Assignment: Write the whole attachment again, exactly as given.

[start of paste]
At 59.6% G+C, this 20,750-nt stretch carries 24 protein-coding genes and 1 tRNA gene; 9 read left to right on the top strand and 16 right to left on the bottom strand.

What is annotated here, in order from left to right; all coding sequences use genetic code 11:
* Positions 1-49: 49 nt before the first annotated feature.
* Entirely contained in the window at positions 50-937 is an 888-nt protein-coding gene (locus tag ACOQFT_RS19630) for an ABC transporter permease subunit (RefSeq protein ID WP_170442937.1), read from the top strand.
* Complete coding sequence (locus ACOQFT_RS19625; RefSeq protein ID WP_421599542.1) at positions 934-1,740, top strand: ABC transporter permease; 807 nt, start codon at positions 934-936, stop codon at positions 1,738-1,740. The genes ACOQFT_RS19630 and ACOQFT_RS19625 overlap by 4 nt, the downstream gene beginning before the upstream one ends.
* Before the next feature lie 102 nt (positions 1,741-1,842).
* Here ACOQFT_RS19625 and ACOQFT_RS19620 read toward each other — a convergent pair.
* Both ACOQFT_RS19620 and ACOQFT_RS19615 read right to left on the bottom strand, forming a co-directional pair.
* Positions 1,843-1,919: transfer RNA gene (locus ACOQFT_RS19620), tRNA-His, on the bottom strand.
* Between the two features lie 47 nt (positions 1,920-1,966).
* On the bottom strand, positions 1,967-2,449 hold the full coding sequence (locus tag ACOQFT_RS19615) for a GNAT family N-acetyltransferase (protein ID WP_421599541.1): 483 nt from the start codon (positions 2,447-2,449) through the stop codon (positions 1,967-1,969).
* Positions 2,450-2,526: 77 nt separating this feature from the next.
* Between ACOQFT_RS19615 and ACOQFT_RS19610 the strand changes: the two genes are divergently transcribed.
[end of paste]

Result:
At 59.6% G+C, this 20,750-nt stretch carries 24 protein-coding genes and 1 tRNA gene; 9 read left to right on the top strand and 16 right to left on the bottom strand.

What is annotated here, in order from left to right; all coding sequences use genetic code 11:
* Positions 1-49: 49 nt before the first annotated feature.
* Entirely contained in the window at positions 50-937 is an 888-nt protein-coding gene (locus tag ACOQFT_RS19630) for an ABC transporter permease subunit (RefSeq protein ID WP_170442937.1), read from the top strand.
* Complete coding sequence (locus ACOQFT_RS19625; RefSeq protein ID WP_421599542.1) at positions 934-1,740, top strand: ABC transporter permease; 807 nt, start codon at positions 934-936, stop codon at positions 1,738-1,740. The genes ACOQFT_RS19630 and ACOQFT_RS19625 overlap by 4 nt, the downstream gene beginning before the upstream one ends.
* Before the next feature lie 102 nt (positions 1,741-1,842).
* Here ACOQFT_RS19625 and ACOQFT_RS19620 read toward each other — a convergent pair.
* Both ACOQFT_RS19620 and ACOQFT_RS19615 read right to left on the bottom strand, forming a co-directional pair.
* Positions 1,843-1,919: transfer RNA gene (locus ACOQFT_RS19620), tRNA-His, on the bottom strand.
* Between the two features lie 47 nt (positions 1,920-1,966).
* On the bottom strand, positions 1,967-2,449 hold the full coding sequence (locus tag ACOQFT_RS19615) for a GNAT family N-acetyltransferase (protein ID WP_421599541.1): 483 nt from the start codon (positions 2,447-2,449) through the stop codon (positions 1,967-1,969).
* Positions 2,450-2,526: 77 nt separating this feature from the next.
* Between ACOQFT_RS19615 and ACOQFT_RS19610 the strand changes: the two genes are divergently transcribed.